I’m Possible is a women’s networking event that champions the achievements Riaof five women from ethnic minority backgrounds, who work in a wide range of industries.

The diverse panel of women come together to share their stories of success and failure, along with the wisdom that they have learnt throughout their lives. It is a hugely inspiring and uplifting event which makes you feel privileged to be part of the conversation and to hear their stories.

I first discovered I’m Possible when I was researching events taking place in London to celebrate International Women’s Day. While I go to a lot of events, what I didn’t expect from I’m Possible, was to feel such a profound effect even days later which left me eager to go to the next one and spread the word about this event to my friends.

And so, as I’m Possible celebrates its third anniversary this month, this provided the perfect opportunity for me to grab five minutes with its Founder, Simone Bresi-Ando to discuss how she made I’m Possible a reality.


What inspired you to start the I’m Possible Conversation?
My good friend Zena Tuitt told me to watch the Ted Talk with Brene Brown about The Power of Vulnerability. I watched it and I cried but in my head I was thinking that nobody looks at women of colour as vulnerable. Nobody looks at the many dimensions of us, nobody hears our stories. I need to let people hear our stories and make people understand that we are multi-dimensional. So I decided, I’m going to put five women on a stage and ask them to talk about their life and how they became possible. The concept was born in February 2011 and by June 2011, I had launched my first I’m Possible event.


What were the challenges you faced along the way?
The challenges were people understanding why it needed to happen and the value it could bring. Markets like America get it, of course women of colour need to be recognised, but in England this was a very new approach to focus on women of colour. There is a global appetite for what I do, so I think it’s a bit of an oversight that there are not more events like this in England.


How did you overcome them?
I built this whole movement through social media, I started disseminating relevant news and events that were of interest to women of colour. Then I launched Talking Tuesdays, which is now a monthly Google Hangout which gathers women from all over the world to discuss issues that affect women of colour. That for me, is the purest form of I’m Possible. Breaking geographical boundaries and defining success on our own terms.


What has been your biggest achievement so far?
Taking I’m Possible to New York was the greatest achievement because New York is the creative birthplace of I’m Possible. It’s where I saw Black Girls Rock in 2009 which changed the course of my life. I left my job at Sony Ericsson, I started I’m Possible and set up my own PR Consultancy. I learnt so much from that city in how to put on a great event, network and talk about yourself in a positive way and get what you want from life, on your terms. I wanted to make sure I could share these powerful skills with other women and so if we could circulate that power and the opportunities amongst us, we can then become self-sufficient and that’s what I’m trying to build, self-sufficiency.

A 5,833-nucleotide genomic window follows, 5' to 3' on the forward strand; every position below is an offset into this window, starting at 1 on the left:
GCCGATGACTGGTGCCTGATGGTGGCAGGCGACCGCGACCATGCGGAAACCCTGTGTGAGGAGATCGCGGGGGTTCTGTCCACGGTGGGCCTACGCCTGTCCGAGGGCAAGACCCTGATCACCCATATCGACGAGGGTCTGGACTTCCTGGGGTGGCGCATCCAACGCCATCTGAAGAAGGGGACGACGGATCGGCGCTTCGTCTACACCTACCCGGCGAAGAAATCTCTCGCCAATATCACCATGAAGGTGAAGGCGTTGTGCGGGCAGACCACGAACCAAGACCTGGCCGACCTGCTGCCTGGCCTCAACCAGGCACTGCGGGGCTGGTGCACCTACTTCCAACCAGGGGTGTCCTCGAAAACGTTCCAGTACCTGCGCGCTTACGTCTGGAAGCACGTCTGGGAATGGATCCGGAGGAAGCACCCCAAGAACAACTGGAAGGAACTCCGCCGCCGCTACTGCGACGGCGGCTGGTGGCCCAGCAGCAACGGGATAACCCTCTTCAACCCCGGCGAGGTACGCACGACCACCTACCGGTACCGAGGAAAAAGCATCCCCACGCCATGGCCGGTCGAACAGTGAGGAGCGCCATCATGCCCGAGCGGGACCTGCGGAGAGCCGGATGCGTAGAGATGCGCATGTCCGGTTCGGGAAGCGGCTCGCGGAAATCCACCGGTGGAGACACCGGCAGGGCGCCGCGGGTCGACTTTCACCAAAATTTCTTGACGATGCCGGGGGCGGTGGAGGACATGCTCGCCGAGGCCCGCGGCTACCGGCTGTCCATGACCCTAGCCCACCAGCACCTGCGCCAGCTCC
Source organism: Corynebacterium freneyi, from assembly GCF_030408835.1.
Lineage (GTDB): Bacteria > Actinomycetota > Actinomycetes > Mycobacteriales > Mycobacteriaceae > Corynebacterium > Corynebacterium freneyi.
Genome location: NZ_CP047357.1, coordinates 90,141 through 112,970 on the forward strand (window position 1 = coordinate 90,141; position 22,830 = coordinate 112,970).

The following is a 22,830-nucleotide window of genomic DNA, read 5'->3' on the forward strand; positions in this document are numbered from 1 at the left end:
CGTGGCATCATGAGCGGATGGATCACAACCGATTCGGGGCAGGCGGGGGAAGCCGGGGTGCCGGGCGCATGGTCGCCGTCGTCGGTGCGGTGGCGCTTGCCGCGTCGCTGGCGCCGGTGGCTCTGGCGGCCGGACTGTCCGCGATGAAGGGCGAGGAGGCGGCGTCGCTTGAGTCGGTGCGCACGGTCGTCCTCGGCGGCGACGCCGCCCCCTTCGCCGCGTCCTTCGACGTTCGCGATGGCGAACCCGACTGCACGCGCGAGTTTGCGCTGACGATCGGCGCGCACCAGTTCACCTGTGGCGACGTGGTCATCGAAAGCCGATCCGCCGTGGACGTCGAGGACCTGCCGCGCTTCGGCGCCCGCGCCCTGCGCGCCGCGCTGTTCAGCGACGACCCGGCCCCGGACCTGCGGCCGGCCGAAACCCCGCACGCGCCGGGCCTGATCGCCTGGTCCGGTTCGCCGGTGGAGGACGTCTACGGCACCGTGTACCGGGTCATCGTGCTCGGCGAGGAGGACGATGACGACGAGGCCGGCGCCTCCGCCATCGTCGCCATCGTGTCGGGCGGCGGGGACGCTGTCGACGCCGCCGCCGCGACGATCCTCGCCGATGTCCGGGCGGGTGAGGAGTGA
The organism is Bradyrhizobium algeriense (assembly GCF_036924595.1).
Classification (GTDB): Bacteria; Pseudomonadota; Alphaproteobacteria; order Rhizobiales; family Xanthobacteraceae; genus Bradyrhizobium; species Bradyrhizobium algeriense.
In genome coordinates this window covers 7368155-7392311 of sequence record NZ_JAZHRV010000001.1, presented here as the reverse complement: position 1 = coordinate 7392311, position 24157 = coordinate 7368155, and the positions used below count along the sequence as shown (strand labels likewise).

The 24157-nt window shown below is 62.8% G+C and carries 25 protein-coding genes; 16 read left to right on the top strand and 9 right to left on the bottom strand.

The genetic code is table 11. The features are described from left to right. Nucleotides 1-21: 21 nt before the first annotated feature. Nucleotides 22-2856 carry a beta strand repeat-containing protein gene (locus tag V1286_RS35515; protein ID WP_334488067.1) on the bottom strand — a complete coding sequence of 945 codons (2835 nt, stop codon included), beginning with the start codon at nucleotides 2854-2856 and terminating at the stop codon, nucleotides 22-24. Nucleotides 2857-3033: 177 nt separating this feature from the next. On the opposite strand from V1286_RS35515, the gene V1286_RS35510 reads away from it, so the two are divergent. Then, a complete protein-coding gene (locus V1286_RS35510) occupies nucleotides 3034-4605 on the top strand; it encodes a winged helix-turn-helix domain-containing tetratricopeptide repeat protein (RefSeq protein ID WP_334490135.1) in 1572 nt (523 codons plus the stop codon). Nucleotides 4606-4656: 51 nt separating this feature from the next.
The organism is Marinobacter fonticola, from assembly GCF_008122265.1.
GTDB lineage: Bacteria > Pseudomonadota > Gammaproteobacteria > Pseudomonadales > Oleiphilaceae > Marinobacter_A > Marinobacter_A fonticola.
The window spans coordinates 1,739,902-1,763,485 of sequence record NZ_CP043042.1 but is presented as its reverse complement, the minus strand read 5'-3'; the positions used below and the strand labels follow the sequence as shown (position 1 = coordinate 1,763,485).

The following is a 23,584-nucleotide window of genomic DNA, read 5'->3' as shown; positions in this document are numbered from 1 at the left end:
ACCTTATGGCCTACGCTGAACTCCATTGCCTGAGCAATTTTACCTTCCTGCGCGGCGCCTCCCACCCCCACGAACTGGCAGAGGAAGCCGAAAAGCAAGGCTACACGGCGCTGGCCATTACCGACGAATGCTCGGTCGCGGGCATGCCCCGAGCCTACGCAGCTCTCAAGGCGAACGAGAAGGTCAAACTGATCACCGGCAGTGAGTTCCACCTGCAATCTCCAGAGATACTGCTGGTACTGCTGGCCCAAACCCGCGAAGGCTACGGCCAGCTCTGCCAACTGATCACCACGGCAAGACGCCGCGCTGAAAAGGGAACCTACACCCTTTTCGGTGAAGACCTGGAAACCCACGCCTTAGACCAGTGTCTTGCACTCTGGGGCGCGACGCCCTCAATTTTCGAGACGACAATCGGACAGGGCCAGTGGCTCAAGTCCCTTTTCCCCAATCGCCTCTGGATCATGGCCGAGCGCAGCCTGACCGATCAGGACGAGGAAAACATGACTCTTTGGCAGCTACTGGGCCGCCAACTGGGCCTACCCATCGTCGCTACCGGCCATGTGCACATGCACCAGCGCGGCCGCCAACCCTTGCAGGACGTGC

With over 900,000 unemployed young people currently in the UK. We are seeing a lost generation of young people lacking inspiration and positive role models. How does I’m Possible seek to help young people?
In May we launched the I’m Possible Girls Summit in partnership with the Stephen Lawrence Trust where we took local school girls and gave them a day of workshops where we empowered them to think about what it would truly mean to be possible. We gave them tips on sex education and understanding the difference between sex and love; what it would be like to own their own business; we discussed politics and what changes they would like to see in the world and generally, we helped these girls understand themselves in the world.

We also have a Youth Edition of the I’m Possible Conversation that takes place in the House of Commons where we take 100 school girls in to listen to a panel of amazing women of colour to inspire them but we also encourage them to ask questions about any troubles that they might have, that they can offer some advice to help them.


What about young black men? Are there plans to set up an I’m Possible Conversation to champion successful, black men and inspire young, black boys?
I need to be my authentic self as a woman of colour and I want men to do this for themselves. I think it’s very important that men talk to each other in a style that is effective, sustainable and lasting. I wouldn’t want men to think that we are encroaching in a space that really we don’t have any authority over. I am happy to work with anyone who wants to build something but it needs to come from men.

10365831_852236288137376_4379786218886842567_nWhat’s next for the I’m Possible series?
At the moment I’m really concentrating on the global roll-out of I’m Possible and getting the different editions going in other countries. The opportunities that come in when you start connecting with people in different countries, are absolutely out of this world.

It really has been wonderful to observe Simone’s journey and to watch I’m Possible grow over the past year. I’ll keep my fingers crossed for a regional tour as I think this would hugely benefit other women and girls around the country, but as is often the case with all initiatives such as I’m Possible, it all boils down to securing sponsors and financial support.

In the meantime, if you haven’t experienced this great event yet – get involved! There’s a wealth of inspirational women waiting to meet you.


Words by Presenter, Ria Hebden